Batteries not included! Heck, lotsa things not included.
I looked at incorporating public domain sound into QTVR panoramas in Part I. How about recording your own sound track?
Meet the latest addition to the digital household:
Made by the fellas who gave us all those rock-’n-roll consoles, Roland, it is mightily costly at $400 (whadya expect? It’s made in Japan, not China), comes with no batteries, an insanely chintzy 64 mB SD card for storing recordings (a leaf out of the digital camera makers’ book – at least Canon has the good sense to include no card with the 5D) and no headphones.
Appropriately enough, Marty Paris, ace acoustical guitarist and local UPS driver, just delivered it so we got to chatting about sound recording. “Wait a minute”, he intoned, “I thought you were a photographer?”. “My dear Marty”, quoth I, with that bemused look of pity and understanding we sound panographers reserve for the unenlightened, “Photography is sound!”. “What?”. “Hey, you know, QTVR and all that. Imagine your band with 360 panoamas and sound, man”. Note the ‘man’ bit. A little bit of hip. Big thing in the musical world, I’m told.
So I open the box and find that this little MP3/WAV sound recorder, which will serve to add sound to my QTVR panoramas – no more public domain stuff for this operator – comes without batteries. Gee, is that cheap or what? No problem. Two AA sized NiMh batteries, which have yet to explode or catch fire, are resurrected from one of the chargers in the ancestral manse, and hey presto!, she fires up.
OK, so the R09 records on an SD card. The 64 mB card included with the R09 can record just about all the true statements from all of the USA’s senators and congressmen made over the past decade, which means 5 minutes’ worth, at best quality. Well, the spare 1 gB card for the Leica DP comes out and truth, justice and the American Way (or, at best, the prospect thereof) are restored.
How large is the Edirol R09? Judge for yourself – that’s the 1 gB SD card on top of the iPod and the picture is about life size on my iMac:
Feel? Positively chintzy compared to the iPod, and the flimsy combined door for the two AA batteries and the SD card is a problem waiting to happen unless it loosens up with use. Indeed, one of the first things you see on opening the box is a warning to the effect that the battery/card door is easily damaged. Not good. How about redsigning it, Roland, rather than hiding behind lawyers and disclaimers? Add the fact that the supplied (useless) charger cannot recharge NiMh batteries in the R09 means the door will get a lot of action as batteries are removed for recharging and replacement. I suppose you could argue the charger can be used for running the R09 off mains power, but given that it’s twice the size and six times the weight of the R09 you know what you can do with it.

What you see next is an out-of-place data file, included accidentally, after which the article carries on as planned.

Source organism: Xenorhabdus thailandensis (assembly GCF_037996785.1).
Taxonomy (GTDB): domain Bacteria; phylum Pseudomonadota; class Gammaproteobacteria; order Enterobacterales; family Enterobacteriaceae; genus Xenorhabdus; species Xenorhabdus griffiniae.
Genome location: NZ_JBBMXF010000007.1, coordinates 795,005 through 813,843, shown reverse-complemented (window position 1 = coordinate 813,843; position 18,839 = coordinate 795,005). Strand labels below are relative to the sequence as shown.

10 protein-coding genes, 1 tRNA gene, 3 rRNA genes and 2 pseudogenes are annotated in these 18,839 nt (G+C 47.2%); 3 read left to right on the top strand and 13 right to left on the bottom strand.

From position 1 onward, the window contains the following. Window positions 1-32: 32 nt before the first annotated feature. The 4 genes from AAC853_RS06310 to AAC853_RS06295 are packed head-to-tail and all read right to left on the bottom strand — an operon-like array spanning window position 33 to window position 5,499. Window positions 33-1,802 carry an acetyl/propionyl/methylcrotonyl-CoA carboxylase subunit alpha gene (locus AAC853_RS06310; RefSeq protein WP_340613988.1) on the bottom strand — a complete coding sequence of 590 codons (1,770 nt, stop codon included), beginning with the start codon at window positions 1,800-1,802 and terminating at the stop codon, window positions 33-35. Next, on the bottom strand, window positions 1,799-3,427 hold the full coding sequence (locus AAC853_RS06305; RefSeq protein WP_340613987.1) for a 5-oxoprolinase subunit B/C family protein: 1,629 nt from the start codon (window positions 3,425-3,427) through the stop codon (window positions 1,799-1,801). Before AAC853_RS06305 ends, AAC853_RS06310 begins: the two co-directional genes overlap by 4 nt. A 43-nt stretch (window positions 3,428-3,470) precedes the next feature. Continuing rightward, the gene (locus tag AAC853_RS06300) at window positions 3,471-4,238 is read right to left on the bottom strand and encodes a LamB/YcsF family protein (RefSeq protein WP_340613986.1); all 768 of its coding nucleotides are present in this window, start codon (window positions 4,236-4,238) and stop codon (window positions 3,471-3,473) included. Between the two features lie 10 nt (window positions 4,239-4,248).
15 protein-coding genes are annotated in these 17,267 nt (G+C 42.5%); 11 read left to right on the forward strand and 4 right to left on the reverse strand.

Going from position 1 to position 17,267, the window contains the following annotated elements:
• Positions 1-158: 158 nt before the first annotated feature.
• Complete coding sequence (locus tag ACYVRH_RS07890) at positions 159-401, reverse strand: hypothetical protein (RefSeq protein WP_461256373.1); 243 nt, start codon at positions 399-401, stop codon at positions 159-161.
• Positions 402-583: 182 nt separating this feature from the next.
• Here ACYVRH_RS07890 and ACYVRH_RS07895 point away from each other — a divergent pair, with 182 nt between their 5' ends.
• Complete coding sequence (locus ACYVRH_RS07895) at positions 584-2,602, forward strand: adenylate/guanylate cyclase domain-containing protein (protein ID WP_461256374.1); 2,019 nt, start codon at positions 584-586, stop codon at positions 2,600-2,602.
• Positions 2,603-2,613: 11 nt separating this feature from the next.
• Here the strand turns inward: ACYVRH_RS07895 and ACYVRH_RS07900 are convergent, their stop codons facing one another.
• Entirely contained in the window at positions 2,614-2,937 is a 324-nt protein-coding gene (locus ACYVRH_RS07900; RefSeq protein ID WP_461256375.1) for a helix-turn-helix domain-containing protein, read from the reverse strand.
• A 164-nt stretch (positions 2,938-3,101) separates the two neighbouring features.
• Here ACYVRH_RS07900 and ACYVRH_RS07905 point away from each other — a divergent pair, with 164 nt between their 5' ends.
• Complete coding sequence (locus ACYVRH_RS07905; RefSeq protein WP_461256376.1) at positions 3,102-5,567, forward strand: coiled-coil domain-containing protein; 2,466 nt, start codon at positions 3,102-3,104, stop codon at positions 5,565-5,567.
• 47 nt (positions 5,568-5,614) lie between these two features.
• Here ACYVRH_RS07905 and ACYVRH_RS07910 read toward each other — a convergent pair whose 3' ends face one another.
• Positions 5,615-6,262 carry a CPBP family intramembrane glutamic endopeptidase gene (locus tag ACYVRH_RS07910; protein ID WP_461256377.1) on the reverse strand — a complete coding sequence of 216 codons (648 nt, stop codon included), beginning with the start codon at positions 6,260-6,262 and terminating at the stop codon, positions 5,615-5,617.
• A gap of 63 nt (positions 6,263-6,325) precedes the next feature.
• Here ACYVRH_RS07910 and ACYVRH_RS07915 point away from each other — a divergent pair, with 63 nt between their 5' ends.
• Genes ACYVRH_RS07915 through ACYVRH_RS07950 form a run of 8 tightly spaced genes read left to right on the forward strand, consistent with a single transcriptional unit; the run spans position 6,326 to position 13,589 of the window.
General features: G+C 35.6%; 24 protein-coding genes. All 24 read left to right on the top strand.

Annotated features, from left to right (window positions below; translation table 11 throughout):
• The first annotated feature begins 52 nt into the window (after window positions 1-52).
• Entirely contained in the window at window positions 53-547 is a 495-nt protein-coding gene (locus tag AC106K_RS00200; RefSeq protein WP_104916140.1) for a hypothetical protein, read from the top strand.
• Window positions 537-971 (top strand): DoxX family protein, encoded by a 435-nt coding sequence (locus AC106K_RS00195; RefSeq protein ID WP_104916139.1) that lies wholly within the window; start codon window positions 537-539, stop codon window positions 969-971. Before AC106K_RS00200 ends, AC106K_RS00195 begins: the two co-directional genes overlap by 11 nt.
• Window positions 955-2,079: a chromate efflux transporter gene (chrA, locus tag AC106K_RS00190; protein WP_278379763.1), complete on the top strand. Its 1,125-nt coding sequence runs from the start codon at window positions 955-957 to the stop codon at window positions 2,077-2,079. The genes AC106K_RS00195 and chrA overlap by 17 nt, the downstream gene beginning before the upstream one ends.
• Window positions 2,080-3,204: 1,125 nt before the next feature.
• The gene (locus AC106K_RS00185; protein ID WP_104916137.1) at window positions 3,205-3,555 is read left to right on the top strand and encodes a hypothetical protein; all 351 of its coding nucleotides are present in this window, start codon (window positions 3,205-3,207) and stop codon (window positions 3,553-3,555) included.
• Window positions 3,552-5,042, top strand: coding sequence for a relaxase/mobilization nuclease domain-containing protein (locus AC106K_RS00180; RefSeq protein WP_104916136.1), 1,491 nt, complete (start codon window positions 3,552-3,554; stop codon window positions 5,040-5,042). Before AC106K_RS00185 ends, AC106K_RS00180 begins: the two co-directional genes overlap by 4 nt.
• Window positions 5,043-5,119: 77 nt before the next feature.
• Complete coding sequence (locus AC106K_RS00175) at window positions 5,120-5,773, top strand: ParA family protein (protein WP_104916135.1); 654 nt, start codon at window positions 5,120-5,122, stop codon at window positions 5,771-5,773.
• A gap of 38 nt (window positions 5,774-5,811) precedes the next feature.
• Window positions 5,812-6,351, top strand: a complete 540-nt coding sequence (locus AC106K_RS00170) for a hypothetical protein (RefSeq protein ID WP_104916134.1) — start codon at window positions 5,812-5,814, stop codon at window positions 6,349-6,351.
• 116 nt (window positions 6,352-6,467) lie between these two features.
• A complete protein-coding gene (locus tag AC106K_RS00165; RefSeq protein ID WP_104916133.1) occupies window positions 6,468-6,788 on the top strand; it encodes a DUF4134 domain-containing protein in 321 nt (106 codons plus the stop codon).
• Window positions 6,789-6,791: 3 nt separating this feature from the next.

Another useless accessory is the provided USB II cable to connect the R09 to your Mac. In practice, you simply remove the SD card and pop it in your card reader which displays all the MP3 or WAV files on the card. Nor do you even need to format the card in the R09, despite dire warnings in Roland’s instruction book. The 1 gB Sandisk Extreme III card formatted in my Lumix worked fine in the R09. Nice. At a pinch you could mix MP3 and JPG/TIFF/RAW files on the one card.
In fairness, one reason for the light weight of the R09 is that there is no hard disk inside, unlike in my 60 gB iPod. Recorded sounds are stored on the miniscule SD card, meaning the device should be fairly shock resistant as there is a near total absence of moving parts.
Roland claims a battery life of 4 hours continuous recording (at least small stereo microphones are built in – you can see them in the snap above) so figuring in the ‘Washington factor’ (when you hear your taxes will go up by 5%, multiply by four) that works out at one hour, which is still a lot, given that the average loop for a QTVR panorama is some 60 seconds long. Even my boy reciting his ABCs takes less time than that!
Monitor your recording or listen to the playback using the R09? No such luck. No earphones are included. Fortunately, I saved mine from the iPod (a device I use connected to the home AV system, not to my long suffering ear drums) and the R09 can be monitored just fine:
Note the sad and unsuccessful attempt to emulate the superb iPod ‘click-wheel’. Aren’t patents wonderful?
So we have here a very expensive, crappy looking device, with a miniscule SD card, no batteries, no earphones, a useless charger, unnecessary cables, no case and the usual 102 page booklet (hell, you press ‘Rec’ and have at it – you need a 100+ pages of legalese to tell me how to work this thing?) So how does it work? Stay tuned for Part III.